For, in the new-media renaissance of the past few years, there are women and minority “disruptors” everywhere if you only take the time to look. There’s Jane Pratt of xoJane; Ben Huh of Circa; Sharon Waxman of the Wrap; Sommer Mathis of CityLab; Mary Borkowski, Rachel Rosenfelt, Jennifer Bernstein, and Ayesha Siddiqi of the New Inquiry; Sarah Lacy of PandoDaily; Nitasha Tiku of Valleywag; Mallory Ortberg and Nicole Cliffe of the Toast; and Susan Glasser of Politico Magazine. That’s only off the top of my head.
There are three pernicious and interrelated phenomena at work here. First, founders are disproportionately white dudes. Second, white dudes are disproportionately encouraged to become founders. Third, white dudes are disproportionately recognized as founders.
Let’s take that last problem first. There’s a tendency for the media – indeed, for people in general — to see white dudes as “founders” or “entrepreneurs” or “bosses” or “disruptors” and to see women and people of color as anything else. The impulse is deep-seated. When you think of a leader, Jack Donaghy pops into your head rather than Oprah. When you’re to think of management characteristics, you tend to think of characteristics ascribed to men, not women.
Ultimately, this phenomenon can lead to the erasure of women and minorities in leadership roles from the picture — as in Vanity Fair’s list making the rounds today. My husband, Ezra Klein, is a founder of Vox, along with his partners Melissa Bell and Matthew Yglesias. Ezra ended up on the list, but Matt and Melissa did not. It is not the first time it has happened, either.
Then, there’s the problem of white dudes disproportionately being encouraged to and supported in founding businesses, a phenomenon that feeds into the first problem — of there simply being more white-dude founders, full stop.
The research is broad and deep on the “glass walls” that keep women from becoming entrepreneurs, or the profound discrimination that many people of color face when starting their own businesses. Investors like a pitch coming from a man better than coming from a woman — even when the pitch is the same. Minority-owned firms get rejected for loans at twice the rate of white-owned firms, and often pay higher interest rates when they get them, too.
There’s a single discriminatory phenomenon underpinning all three of these issues, sometimes called “think manager, think male.”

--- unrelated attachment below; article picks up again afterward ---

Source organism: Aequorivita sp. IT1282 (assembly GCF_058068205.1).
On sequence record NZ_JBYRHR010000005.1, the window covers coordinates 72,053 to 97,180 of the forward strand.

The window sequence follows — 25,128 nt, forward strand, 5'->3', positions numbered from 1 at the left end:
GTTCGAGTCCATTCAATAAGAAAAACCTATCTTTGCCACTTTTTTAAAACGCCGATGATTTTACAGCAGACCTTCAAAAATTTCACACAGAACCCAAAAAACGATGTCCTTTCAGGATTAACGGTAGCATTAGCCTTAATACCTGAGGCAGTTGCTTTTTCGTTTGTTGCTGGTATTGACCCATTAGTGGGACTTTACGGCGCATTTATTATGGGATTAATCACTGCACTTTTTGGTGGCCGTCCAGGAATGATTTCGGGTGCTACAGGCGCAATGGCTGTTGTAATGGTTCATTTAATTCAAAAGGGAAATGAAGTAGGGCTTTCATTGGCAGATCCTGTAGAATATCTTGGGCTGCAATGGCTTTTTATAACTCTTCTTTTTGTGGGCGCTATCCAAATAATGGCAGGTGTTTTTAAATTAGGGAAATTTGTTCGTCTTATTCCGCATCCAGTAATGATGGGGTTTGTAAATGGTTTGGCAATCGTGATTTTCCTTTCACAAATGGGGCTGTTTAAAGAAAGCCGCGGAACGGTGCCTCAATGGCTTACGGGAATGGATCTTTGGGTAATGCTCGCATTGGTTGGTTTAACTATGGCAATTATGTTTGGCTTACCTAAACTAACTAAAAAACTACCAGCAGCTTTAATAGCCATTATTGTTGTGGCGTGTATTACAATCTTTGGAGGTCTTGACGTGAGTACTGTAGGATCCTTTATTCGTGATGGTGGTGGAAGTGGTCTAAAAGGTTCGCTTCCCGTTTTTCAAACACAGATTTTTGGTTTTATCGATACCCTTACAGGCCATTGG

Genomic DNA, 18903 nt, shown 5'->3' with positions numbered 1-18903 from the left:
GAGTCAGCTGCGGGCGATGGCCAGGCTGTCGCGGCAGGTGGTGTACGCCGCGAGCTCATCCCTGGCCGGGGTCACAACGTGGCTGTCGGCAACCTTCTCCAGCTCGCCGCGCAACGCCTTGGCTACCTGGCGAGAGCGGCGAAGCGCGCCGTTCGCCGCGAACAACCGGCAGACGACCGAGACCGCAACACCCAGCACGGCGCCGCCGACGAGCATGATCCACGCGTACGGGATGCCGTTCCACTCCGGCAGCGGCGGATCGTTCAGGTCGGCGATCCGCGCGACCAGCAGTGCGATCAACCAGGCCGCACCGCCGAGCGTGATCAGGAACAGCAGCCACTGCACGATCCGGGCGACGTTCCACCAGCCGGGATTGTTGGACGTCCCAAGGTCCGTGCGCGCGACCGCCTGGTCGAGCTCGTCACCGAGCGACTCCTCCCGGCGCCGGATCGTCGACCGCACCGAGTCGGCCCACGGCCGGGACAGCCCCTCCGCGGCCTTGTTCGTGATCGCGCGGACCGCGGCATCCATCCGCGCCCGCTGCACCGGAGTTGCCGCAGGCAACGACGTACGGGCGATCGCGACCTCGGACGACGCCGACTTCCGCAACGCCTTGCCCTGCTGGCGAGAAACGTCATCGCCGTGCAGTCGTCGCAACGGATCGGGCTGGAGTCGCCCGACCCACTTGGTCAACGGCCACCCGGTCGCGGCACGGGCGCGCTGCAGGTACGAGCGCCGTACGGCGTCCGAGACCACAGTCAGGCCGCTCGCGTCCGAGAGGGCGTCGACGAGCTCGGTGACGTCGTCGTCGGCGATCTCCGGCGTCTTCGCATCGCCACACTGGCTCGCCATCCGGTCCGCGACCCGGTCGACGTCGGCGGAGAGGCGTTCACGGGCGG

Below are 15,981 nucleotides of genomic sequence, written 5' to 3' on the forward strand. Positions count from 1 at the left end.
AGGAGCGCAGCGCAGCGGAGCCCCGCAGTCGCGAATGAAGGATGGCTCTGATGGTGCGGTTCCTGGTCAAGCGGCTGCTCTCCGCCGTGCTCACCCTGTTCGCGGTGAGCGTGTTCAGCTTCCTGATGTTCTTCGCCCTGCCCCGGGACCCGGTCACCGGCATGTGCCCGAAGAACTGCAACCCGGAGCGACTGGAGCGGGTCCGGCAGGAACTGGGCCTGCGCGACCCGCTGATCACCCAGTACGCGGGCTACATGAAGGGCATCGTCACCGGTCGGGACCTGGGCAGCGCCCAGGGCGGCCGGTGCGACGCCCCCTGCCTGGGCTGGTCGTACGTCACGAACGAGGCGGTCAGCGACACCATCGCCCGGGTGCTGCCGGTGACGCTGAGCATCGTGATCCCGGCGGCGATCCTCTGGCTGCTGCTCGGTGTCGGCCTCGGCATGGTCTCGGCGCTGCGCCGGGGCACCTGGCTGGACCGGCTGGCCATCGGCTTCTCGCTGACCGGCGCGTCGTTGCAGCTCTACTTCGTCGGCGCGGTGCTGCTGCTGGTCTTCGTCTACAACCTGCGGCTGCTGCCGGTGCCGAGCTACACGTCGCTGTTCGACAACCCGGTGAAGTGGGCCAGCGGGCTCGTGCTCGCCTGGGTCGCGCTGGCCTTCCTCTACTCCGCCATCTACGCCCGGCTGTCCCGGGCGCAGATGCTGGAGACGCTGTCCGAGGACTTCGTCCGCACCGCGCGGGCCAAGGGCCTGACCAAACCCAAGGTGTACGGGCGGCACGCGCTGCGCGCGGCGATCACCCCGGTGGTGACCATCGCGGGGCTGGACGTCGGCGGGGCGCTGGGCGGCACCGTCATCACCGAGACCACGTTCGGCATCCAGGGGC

Researchers have known about it for a very long time. “Probably the single most important hurdle for women in management in all industrialized countries is the persistent stereotype that associates management with being male,” one study reads. Other studies find distinctly similar stereotypes related to people of color and leadership. Ask students to hit one key when you flash stereotypically white names or high-status jobs, and another key when you flash stereotypically ethnic names or low-status jobs. They’ll do that a lot faster than if you pair stereotypically ethnic names with high-status jobs, and stereotypically white names with low-status jobs.
So let’s go ahead and modernize the phrase. In today’s media economy, we’re facing the “think entrepreneur, think white dude” problem.
But it need not be so. As a very preliminary step, if publications insisted on putting women and minorities on their stupid, arbitrary lists, it would elevate those entrepreneurs and founders. It might help break down the deep stereotypes that help to discourage women and minorities from becoming entrepreneurs in the first place.
My preference is to implement such quotas from top to bottom, too, to stamp out any pipeline issues in the future. Hiring an intern? Make sure you interview a woman and a person of color. Hosting a panel? Get some women and minorities on there. Holding a conference? Building a board? Interviewing potential start-ups for investment? Finding a new manager? The advice is the same, and if you’re having trouble finding women or people of color, try harder.
In a granular sense, the only people who have anything to lose are the white dudes, hence the basis of the quota plan’s appeal. And the truth is, there’s plenty of evidence that we’d all be far better off in the long run with a more equal business and media climate, white dudes included.